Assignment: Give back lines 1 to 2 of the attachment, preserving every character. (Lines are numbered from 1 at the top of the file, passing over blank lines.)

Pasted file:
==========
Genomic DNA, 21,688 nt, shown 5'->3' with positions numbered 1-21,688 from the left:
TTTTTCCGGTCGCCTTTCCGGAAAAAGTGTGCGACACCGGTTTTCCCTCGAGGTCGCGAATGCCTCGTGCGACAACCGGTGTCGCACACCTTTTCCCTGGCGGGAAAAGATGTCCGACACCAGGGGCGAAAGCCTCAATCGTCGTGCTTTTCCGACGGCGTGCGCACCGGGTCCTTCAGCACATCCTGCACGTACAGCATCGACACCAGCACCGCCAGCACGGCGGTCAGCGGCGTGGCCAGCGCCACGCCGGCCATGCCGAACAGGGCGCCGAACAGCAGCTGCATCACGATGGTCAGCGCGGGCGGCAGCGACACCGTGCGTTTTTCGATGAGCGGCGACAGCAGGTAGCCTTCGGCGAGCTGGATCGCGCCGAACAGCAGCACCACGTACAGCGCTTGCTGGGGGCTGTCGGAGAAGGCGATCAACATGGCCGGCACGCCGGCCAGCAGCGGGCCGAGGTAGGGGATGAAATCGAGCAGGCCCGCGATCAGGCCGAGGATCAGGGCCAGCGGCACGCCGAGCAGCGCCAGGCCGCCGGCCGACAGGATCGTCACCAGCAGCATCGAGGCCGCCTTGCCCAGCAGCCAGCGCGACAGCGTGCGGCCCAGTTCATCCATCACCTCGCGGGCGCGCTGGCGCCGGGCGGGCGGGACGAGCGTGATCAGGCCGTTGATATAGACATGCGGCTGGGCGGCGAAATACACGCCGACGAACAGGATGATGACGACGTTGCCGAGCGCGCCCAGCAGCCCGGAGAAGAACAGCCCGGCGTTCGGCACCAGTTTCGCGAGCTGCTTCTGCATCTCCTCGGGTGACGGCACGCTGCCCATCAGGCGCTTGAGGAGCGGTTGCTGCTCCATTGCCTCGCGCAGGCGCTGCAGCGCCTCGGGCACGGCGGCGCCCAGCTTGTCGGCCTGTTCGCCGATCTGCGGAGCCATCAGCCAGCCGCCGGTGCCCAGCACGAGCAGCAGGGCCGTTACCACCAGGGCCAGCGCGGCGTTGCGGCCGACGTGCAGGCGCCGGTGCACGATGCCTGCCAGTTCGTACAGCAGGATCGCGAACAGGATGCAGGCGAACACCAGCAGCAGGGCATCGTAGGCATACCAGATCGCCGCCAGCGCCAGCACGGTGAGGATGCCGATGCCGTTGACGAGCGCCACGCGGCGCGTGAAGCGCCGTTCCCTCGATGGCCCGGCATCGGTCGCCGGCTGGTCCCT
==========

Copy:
Genomic DNA, 21,688 nt, shown 5'->3' with positions numbered 1-21,688 from the left:
TTTTTCCGGTCGCCTTTCCGGAAAAAGTGTGCGACACCGGTTTTCCCTCGAGGTCGCGAATGCCTCGTGCGACAACCGGTGTCGCACACCTTTTCCCTGGCGGGAAAAGATGTCCGACACCAGGGGCGAAAGCCTCAATCGTCGTGCTTTTCCGACGGCGTGCGCACCGGGTCCTTCAGCACATCCTGCACGTACAGCATCGACACCAGCACCGCCAGCACGGCGGTCAGCGGCGTGGCCAGCGCCACGCCGGCCATGCCGAACAGGGCGCCGAACAGCAGCTGCATCACGATGGTCAGCGCGGGCGGCAGCGACACCGTGCGTTTTTCGATGAGCGGCGACAGCAGGTAGCCTTCGGCGAGCTGGATCGCGCCGAACAGCAGCACCACGTACAGCGCTTGCTGGGGGCTGTCGGAGAAGGCGATCAACATGGCCGGCACGCCGGCCAGCAGCGGGCCGAGGTAGGGGATGAAATCGAGCAGGCCCGCGATCAGGCCGAGGATCAGGGCCAGCGGCACGCCGAGCAGCGCCAGGCCGCCGGCCGACAGGATCGTCACCAGCAGCATCGAGGCCGCCTTGCCCAGCAGCCAGCGCGACAGCGTGCGGCCCAGTTCATCCATCACCTCGCGGGCGCGCTGGCGCCGGGCGGGCGGGACGAGCGTGATCAGGCCGTTGATATAGACATGCGGCTGGGCGGCGAAATACACGCCGACGAACAGGATGATGACGACGTTGCCGAGCGCGCCCAGCAGCCCGGAGAAGAACAGCCCGGCGTTCGGCACCAGTTTCGCGAGCTGCTTCTGCATCTCCTCGGGTGACGGCACGCTGCCCATCAGGCGCTTGAGGAGCGGTTGCTGCTCCATTGCCTCGCGCAGGCGCTGCAGCGCCTCGGGCACGGCGGCGCCCAGCTTGTCGGCCTGTTCGCCGATCTGCGGAGCCATCAGCCAGCCGCCGGTGCCCAGCACGAGCAGCAGGGCCGTTACCACCAGGGCCAGCGCGGCGTTGCGGCCGACGTGCAGGCGCCGGTGCACGATGCCTGCCAGTTCGTACAGCAGGATCGCGAACAGGATGCAGGCGAACACCAGCAGCAGGGCATCGTAGGCATACCAGATCGCCGCCAGCGCCAGCACGGTGAGGATGCCGATGCCGTTGACGAGCGCCACGCGGCGCGTGAAGCGCCGTTCCCTCGATGGCCCGGCATCGGTCGCCGGCTGGTCCCT